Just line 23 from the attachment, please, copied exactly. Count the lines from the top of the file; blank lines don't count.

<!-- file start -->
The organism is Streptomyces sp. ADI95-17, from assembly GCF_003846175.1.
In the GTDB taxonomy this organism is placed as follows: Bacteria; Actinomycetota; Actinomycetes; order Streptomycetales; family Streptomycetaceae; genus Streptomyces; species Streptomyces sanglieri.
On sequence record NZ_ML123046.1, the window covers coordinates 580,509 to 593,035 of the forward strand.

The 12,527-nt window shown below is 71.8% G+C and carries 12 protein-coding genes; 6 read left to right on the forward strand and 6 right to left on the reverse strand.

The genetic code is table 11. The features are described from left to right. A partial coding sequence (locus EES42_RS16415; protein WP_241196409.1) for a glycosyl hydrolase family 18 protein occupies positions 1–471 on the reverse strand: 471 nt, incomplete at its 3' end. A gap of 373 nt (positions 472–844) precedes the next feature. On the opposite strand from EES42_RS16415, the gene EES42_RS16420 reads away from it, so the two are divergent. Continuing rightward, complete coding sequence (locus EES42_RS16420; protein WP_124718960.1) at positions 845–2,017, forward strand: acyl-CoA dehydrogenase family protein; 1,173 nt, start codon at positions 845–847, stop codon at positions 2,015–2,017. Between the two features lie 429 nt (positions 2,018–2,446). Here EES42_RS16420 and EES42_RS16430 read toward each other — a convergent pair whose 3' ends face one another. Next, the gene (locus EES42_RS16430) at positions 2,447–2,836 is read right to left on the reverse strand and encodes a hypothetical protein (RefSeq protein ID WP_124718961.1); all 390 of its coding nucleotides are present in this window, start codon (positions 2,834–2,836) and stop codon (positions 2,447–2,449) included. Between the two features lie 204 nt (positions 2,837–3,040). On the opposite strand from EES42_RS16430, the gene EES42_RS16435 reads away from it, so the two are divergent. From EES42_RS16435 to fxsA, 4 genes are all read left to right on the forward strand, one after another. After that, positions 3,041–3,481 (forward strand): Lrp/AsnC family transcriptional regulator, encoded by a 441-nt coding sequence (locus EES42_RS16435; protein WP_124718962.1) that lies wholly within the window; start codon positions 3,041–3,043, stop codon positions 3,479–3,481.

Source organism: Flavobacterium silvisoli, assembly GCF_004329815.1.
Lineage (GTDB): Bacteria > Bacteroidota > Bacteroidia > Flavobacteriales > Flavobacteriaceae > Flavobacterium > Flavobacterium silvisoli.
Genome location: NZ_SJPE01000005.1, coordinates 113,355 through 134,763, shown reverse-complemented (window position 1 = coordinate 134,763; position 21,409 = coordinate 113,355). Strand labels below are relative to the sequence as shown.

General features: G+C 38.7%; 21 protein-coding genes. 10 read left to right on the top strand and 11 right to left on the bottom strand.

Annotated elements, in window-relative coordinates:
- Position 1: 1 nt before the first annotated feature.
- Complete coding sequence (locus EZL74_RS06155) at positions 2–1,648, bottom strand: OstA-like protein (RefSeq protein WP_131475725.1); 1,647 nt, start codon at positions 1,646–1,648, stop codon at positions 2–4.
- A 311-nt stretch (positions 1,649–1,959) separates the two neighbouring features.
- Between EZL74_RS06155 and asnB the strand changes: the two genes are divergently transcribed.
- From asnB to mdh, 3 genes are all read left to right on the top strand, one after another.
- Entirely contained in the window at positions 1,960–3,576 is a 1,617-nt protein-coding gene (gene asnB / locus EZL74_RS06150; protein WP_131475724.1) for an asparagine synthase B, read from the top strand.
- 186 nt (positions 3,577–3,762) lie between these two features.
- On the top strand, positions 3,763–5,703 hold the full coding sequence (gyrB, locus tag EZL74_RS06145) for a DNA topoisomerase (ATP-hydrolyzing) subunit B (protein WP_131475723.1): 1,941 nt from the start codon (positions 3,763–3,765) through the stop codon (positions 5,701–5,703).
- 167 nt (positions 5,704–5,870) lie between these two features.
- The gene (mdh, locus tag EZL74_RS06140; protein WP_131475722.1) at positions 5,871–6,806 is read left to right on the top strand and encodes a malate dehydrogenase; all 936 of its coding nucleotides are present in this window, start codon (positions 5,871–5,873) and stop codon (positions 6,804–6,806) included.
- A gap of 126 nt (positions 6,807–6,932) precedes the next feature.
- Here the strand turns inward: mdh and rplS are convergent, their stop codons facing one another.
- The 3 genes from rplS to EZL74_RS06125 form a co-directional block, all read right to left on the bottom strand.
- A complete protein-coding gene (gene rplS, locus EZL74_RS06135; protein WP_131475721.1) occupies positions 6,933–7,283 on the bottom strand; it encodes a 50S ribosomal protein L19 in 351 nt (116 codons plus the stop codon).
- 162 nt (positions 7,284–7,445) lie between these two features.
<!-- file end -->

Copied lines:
- The 3 genes from rplS to EZL74_RS06125 form a co-directional block, all read right to left on the bottom strand.